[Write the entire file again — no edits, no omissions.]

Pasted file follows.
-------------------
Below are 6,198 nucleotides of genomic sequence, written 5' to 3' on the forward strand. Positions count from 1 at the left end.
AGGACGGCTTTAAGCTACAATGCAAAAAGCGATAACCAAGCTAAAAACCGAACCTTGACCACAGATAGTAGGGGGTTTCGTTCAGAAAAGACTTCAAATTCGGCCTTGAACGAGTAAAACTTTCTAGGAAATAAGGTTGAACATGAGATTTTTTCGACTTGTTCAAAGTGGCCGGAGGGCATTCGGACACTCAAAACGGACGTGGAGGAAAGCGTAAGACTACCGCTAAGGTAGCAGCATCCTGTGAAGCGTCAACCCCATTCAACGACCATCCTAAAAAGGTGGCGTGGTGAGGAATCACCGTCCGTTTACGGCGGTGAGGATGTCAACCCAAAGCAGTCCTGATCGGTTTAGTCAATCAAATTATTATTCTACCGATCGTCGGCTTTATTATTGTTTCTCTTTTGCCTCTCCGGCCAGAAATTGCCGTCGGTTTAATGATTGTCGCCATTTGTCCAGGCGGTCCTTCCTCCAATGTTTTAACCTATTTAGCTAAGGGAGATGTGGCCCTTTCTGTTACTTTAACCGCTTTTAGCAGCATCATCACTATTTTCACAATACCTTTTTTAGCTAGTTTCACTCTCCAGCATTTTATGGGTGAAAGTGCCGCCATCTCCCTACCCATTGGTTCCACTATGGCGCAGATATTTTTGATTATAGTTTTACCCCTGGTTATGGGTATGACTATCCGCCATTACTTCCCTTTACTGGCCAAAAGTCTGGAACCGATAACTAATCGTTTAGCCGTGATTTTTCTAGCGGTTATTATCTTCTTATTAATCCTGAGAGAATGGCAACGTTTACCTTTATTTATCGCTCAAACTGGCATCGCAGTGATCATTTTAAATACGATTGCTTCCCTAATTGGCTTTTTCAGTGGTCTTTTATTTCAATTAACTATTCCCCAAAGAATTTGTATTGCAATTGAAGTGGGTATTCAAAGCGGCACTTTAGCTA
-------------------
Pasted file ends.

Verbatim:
Below are 6,198 nucleotides of genomic sequence, written 5' to 3' on the forward strand. Positions count from 1 at the left end.
AGGACGGCTTTAAGCTACAATGCAAAAAGCGATAACCAAGCTAAAAACCGAACCTTGACCACAGATAGTAGGGGGTTTCGTTCAGAAAAGACTTCAAATTCGGCCTTGAACGAGTAAAACTTTCTAGGAAATAAGGTTGAACATGAGATTTTTTCGACTTGTTCAAAGTGGCCGGAGGGCATTCGGACACTCAAAACGGACGTGGAGGAAAGCGTAAGACTACCGCTAAGGTAGCAGCATCCTGTGAAGCGTCAACCCCATTCAACGACCATCCTAAAAAGGTGGCGTGGTGAGGAATCACCGTCCGTTTACGGCGGTGAGGATGTCAACCCAAAGCAGTCCTGATCGGTTTAGTCAATCAAATTATTATTCTACCGATCGTCGGCTTTATTATTGTTTCTCTTTTGCCTCTCCGGCCAGAAATTGCCGTCGGTTTAATGATTGTCGCCATTTGTCCAGGCGGTCCTTCCTCCAATGTTTTAACCTATTTAGCTAAGGGAGATGTGGCCCTTTCTGTTACTTTAACCGCTTTTAGCAGCATCATCACTATTTTCACAATACCTTTTTTAGCTAGTTTCACTCTCCAGCATTTTATGGGTGAAAGTGCCGCCATCTCCCTACCCATTGGTTCCACTATGGCGCAGATATTTTTGATTATAGTTTTACCCCTGGTTATGGGTATGACTATCCGCCATTACTTCCCTTTACTGGCCAAAAGTCTGGAACCGATAACTAATCGTTTAGCCGTGATTTTTCTAGCGGTTATTATCTTCTTATTAATCCTGAGAGAATGGCAACGTTTACCTTTATTTATCGCTCAAACTGGCATCGCAGTGATCATTTTAAATACGATTGCTTCCCTAATTGGCTTTTTCAGTGGTCTTTTATTTCAATTAACTATTCCCCAAAGAATTTGTATTGCAATTGAAGTGGGTATTCAAAGCGGCACTTTAGCTA